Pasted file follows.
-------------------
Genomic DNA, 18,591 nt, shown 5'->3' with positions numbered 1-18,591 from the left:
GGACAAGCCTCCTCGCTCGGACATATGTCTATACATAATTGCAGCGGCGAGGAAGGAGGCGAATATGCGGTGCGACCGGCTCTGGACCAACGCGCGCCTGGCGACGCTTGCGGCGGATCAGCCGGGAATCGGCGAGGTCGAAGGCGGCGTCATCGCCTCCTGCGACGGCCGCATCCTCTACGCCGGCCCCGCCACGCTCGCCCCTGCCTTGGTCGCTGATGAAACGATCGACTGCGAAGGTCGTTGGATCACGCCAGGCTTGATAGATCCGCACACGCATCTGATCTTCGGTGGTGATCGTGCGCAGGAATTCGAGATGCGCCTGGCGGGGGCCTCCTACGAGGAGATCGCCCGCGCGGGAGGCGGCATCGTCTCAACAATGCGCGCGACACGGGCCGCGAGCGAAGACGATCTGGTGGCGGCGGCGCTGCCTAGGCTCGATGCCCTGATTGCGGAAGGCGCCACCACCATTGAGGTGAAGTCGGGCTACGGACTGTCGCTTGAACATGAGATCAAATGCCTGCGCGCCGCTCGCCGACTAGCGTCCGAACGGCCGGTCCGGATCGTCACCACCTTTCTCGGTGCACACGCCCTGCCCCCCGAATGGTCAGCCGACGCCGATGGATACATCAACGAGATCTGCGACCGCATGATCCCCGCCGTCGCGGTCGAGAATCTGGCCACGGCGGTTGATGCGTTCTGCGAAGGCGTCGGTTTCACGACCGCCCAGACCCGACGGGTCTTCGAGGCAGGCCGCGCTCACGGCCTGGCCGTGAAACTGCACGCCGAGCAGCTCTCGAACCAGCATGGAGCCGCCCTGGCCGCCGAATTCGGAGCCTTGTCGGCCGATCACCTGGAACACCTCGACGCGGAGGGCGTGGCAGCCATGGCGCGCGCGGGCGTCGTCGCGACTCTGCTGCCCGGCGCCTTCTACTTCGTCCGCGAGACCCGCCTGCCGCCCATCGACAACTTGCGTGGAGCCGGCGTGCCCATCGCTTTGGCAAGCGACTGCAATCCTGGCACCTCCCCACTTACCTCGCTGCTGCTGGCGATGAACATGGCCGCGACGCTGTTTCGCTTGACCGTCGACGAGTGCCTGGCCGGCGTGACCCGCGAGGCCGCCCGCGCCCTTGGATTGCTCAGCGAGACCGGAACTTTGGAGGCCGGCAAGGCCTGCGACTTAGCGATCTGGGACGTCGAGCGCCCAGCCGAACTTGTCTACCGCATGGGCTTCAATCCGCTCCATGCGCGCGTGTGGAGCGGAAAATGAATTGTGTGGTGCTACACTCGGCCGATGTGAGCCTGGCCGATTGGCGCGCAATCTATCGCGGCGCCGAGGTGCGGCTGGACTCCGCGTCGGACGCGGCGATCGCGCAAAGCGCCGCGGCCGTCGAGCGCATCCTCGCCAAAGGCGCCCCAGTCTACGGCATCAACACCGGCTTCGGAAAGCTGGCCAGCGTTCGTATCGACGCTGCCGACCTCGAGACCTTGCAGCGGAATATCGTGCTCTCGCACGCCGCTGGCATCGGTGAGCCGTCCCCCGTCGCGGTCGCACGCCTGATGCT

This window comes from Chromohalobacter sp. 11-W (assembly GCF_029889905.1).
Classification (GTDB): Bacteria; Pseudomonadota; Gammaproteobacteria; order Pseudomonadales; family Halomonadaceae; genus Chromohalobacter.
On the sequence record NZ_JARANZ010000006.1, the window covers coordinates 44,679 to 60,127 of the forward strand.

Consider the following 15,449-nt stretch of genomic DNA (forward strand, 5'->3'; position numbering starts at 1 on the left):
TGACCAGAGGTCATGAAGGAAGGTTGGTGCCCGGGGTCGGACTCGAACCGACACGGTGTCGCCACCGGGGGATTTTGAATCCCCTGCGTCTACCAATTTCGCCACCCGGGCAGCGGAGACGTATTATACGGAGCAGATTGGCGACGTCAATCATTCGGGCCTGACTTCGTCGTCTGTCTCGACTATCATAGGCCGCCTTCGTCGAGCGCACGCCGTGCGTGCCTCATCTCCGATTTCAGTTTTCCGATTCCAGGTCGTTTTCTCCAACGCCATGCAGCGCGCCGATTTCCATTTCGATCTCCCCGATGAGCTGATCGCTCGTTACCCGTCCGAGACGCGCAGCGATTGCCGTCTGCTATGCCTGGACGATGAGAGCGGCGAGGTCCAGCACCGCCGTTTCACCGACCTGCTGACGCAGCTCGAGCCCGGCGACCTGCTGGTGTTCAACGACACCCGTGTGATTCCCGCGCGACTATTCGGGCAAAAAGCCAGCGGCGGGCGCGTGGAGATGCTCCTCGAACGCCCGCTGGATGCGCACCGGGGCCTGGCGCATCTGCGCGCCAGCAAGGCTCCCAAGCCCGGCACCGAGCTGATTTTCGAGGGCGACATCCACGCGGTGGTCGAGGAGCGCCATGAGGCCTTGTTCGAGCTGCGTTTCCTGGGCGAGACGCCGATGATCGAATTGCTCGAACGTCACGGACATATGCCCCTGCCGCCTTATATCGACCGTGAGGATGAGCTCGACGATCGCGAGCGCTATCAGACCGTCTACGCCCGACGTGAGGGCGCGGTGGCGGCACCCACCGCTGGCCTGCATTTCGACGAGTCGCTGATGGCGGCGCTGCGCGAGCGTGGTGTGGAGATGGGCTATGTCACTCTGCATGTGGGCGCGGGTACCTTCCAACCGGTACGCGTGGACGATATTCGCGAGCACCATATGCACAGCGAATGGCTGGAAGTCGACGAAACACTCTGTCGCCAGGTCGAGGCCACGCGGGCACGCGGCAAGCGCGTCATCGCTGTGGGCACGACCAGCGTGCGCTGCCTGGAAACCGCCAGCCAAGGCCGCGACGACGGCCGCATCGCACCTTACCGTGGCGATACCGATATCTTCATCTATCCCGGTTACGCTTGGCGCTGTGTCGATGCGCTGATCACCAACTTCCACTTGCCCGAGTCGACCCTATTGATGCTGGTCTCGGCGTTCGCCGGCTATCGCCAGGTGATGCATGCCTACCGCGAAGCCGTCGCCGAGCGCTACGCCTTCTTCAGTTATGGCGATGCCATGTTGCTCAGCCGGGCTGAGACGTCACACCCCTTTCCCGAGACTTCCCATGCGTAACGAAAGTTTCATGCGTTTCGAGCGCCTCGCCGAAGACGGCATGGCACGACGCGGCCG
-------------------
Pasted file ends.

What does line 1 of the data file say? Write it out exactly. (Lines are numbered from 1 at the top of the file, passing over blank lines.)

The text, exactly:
Genomic DNA, 18,591 nt, shown 5'->3' with positions numbered 1-18,591 from the left: